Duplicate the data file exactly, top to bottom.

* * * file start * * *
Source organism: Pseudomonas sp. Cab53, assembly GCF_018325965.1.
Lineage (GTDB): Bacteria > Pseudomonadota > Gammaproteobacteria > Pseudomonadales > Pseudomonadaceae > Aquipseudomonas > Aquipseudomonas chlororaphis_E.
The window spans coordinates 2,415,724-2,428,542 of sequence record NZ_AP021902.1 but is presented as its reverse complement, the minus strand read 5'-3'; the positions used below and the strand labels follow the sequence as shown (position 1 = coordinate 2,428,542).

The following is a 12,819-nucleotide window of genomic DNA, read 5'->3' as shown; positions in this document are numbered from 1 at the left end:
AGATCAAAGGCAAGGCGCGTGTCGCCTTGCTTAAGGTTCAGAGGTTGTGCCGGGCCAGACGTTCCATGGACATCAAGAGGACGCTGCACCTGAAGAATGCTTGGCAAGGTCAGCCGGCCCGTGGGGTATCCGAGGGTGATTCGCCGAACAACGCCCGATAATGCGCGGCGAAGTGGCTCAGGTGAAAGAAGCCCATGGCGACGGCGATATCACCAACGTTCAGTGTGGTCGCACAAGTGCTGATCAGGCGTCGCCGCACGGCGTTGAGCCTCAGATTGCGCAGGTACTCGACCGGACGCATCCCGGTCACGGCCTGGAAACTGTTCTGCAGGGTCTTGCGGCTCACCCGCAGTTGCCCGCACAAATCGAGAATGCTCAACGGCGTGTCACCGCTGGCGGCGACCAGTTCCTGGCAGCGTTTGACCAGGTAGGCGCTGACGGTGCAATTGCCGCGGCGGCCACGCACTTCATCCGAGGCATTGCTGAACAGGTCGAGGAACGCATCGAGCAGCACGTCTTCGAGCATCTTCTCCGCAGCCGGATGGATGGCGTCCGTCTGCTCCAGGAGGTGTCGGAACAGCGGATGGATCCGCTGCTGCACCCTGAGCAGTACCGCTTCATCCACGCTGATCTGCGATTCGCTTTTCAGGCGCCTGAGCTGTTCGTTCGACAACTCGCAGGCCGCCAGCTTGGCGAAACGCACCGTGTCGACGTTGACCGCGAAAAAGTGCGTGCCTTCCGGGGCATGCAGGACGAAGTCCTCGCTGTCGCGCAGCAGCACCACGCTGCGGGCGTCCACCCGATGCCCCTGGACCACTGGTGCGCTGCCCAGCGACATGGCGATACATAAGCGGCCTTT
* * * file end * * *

Source organism: Pseudomonas sp. Cab53, assembly GCF_018325965.1.
Lineage (GTDB): Bacteria > Pseudomonadota > Gammaproteobacteria > Pseudomonadales > Pseudomonadaceae > Aquipseudomonas > Aquipseudomonas chlororaphis_E.
The window spans coordinates 2,415,724-2,428,542 of sequence record NZ_AP021902.1 but is presented as its reverse complement, the minus strand read 5'-3'; the positions used below and the strand labels follow the sequence as shown (position 1 = coordinate 2,428,542).

The following is a 12,819-nucleotide window of genomic DNA, read 5'->3' as shown; positions in this document are numbered from 1 at the left end:
AGATCAAAGGCAAGGCGCGTGTCGCCTTGCTTAAGGTTCAGAGGTTGTGCCGGGCCAGACGTTCCATGGACATCAAGAGGACGCTGCACCTGAAGAATGCTTGGCAAGGTCAGCCGGCCCGTGGGGTATCCGAGGGTGATTCGCCGAACAACGCCCGATAATGCGCGGCGAAGTGGCTCAGGTGAAAGAAGCCCATGGCGACGGCGATATCACCAACGTTCAGTGTGGTCGCACAAGTGCTGATCAGGCGTCGCCGCACGGCGTTGAGCCTCAGATTGCGCAGGTACTCGACCGGACGCATCCCGGTCACGGCCTGGAAACTGTTCTGCAGGGTCTTGCGGCTCACCCGCAGTTGCCCGCACAAATCGAGAATGCTCAACGGCGTGTCACCGCTGGCGGCGACCAGTTCCTGGCAGCGTTTGACCAGGTAGGCGCTGACGGTGCAATTGCCGCGGCGGCCACGCACTTCATCCGAGGCATTGCTGAACAGGTCGAGGAACGCATCGAGCAGCACGTCTTCGAGCATCTTCTCCGCAGCCGGATGGATGGCGTCCGTCTGCTCCAGGAGGTGTCGGAACAGCGGATGGATCCGCTGCTGCACCCTGAGCAGTACCGCTTCATCCACGCTGATCTGCGATTCGCTTTTCAGGCGCCTGAGCTGTTCGTTCGACAACTCGCAGGCCGCCAGCTTGGCGAAACGCACCGTGTCGACGTTGACCGCGAAAAAGTGCGTGCCTTCCGGGGCATGCAGGACGAAGTCCTCGCTGTCGCGCAGCAGCACCACGCTGCGGGCGTCCACCCGATGCCCCTGGACCACTGGTGCGCTGCCCAGCGACATGGCGATACATAAGCGGCCTTT